Patrick McKendry is a rugby and boxing writer for the Herald.

Kiwi fighter Daniel 'Hangman' Hooker gets UFC opportunity

New Zealand UFC figher Dan Hooker. Photo / Getty
New Zealand UFC figher Dan Hooker. Photo / Getty

New Zealander Daniel Hooker will have another opportunity to push towards the upper echelon of the UFC when he fights on the undercard of the organisation's event in Melbourne next month.

The Auckland featherweight, who has been training at the Tiger Muay Thai gym in Phuket for the past seven months, will fight American Jason "The Kid" Knight, a 24-year-old with a 1-1 UFC record, on November 26. It is a bout in which Hooker, the former doorman nicknamed "The Hangman" for his liking of a submission finish, hopes to display his vast improvements as a fighter.

Hooker famously talked the UFC into letting him fight on the card in Auckland two years ago in a campaign boosted by his supporters in New Zealand. Having won that fight against Ian Entwhistle, Hooker now has a 3-2 record and a greater understanding of the sport. Once impetuous, the now 26-year-old, a professional MMA fighter since 2009, said he has become a more intelligent operator inside the octagon.

"I've had such a quick development in my UFC career," he told the Herald from Phuket. "I've made changes so quickly that have had such a drastic effect. When I first got into the UFC I still had this chip on my shoulder - I was trying to prove myself. I thought I could become world champion by just going out there and proving that I was the toughest guy.

"I would walk forward, take damage, take shots, and it's really not the path of least resistance. I've come to educate myself and come to the conclusion that being the smartest guy is going to get you where you need to be.

"My goal is to prove I'm the smartest and most intelligent fighter in the UFC and I'm going to have a long and storied career. Being tough, you don't last very long.

"Even Mike Tyson has been quoted as saying 'tough men don't last long in this business, this is a thinking man's game'. That's where I've come to now. I'm done trying to prove I'm the toughest in the world, that got me to a certain stage in my carer. If I want to beat the best in the world I have to do it with an intelligent approach."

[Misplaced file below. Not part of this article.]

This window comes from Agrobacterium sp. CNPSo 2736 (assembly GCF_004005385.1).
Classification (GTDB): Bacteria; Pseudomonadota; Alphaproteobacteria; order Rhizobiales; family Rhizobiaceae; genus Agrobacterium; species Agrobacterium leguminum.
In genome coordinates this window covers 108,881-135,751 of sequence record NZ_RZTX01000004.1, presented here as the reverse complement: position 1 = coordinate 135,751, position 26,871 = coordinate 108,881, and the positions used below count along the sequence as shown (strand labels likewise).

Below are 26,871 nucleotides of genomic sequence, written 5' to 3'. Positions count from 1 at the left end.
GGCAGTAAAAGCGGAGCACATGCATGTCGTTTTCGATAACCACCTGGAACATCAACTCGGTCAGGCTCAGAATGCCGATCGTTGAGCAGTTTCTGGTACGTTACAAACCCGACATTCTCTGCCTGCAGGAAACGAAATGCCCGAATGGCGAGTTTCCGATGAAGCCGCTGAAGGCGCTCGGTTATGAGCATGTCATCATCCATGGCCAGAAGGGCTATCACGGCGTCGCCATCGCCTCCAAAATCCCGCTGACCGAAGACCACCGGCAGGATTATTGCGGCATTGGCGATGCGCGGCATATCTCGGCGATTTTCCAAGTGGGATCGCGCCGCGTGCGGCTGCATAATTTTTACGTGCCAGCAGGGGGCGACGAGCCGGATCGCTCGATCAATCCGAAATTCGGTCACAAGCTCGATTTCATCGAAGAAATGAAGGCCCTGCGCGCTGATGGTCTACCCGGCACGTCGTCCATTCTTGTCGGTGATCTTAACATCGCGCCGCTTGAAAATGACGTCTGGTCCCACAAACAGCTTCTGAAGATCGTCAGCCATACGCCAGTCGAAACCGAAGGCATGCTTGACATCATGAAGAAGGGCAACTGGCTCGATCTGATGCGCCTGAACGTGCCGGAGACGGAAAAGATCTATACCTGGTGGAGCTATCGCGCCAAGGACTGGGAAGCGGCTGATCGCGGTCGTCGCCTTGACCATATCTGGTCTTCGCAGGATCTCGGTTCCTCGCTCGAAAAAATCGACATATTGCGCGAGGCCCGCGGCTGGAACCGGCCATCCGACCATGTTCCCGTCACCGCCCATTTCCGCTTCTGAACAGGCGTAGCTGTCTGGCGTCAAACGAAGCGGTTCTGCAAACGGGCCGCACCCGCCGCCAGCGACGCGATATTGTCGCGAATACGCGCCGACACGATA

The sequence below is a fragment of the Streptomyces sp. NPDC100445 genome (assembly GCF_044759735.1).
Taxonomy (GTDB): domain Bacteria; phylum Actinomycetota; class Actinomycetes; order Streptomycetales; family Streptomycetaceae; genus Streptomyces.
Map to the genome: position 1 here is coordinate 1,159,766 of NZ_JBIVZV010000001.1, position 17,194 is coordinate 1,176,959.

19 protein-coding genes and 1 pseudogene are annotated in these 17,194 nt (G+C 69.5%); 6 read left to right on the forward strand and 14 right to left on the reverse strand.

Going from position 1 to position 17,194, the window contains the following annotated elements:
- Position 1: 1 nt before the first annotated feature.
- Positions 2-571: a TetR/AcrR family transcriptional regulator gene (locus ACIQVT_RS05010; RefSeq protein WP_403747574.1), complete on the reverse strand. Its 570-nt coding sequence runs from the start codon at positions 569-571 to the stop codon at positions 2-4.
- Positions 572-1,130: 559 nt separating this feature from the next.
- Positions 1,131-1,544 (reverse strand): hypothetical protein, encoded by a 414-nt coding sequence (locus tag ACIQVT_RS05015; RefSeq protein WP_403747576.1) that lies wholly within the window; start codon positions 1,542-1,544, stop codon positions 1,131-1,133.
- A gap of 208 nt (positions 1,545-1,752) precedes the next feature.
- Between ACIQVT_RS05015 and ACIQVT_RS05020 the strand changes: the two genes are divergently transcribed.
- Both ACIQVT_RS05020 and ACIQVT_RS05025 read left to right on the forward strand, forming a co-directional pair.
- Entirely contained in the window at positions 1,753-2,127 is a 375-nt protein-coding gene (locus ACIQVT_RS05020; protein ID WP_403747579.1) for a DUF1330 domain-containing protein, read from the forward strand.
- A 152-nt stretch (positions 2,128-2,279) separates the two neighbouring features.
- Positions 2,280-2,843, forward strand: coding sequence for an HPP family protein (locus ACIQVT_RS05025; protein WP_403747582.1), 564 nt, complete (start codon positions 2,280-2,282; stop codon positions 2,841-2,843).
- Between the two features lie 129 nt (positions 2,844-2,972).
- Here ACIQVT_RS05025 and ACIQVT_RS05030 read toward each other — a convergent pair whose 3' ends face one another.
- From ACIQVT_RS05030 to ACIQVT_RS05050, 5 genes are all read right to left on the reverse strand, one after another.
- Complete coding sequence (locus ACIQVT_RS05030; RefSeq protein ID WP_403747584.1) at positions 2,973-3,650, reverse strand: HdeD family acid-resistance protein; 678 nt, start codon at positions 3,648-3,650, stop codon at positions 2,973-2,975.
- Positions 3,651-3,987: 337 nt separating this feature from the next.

Hangman has quickly taken to a training regime at the Tiger Muay Thai gym which has him living and breathing the sport. He said he lives "30 seconds" from the gym.

"Being in such a central location [Thailand] you get so many different looks [styles] and so many different training partners. There are a lot of fighters in Asia, great stand-up fighters, all the Thai fighters. Brazilians come, Americans come, fighters from Africa. The opportunity to train with everyone means when I step inside the cage there are no surprises, no look that I haven't seen before."

At 1.82m, Hooker is tall for a featherweight, a division with a 65kg weight limit. However, he said making weight was rarely a problem.

"I diet year-round. It's not a 9-5 job where I go home and relax and stop thinking about fighting. I think about it 24-7. Everything I eat, everything I do, the time I go to sleep - it all revolves around being a professional and that one goal. When you focus on that it's easy to diet."

- NZ Herald

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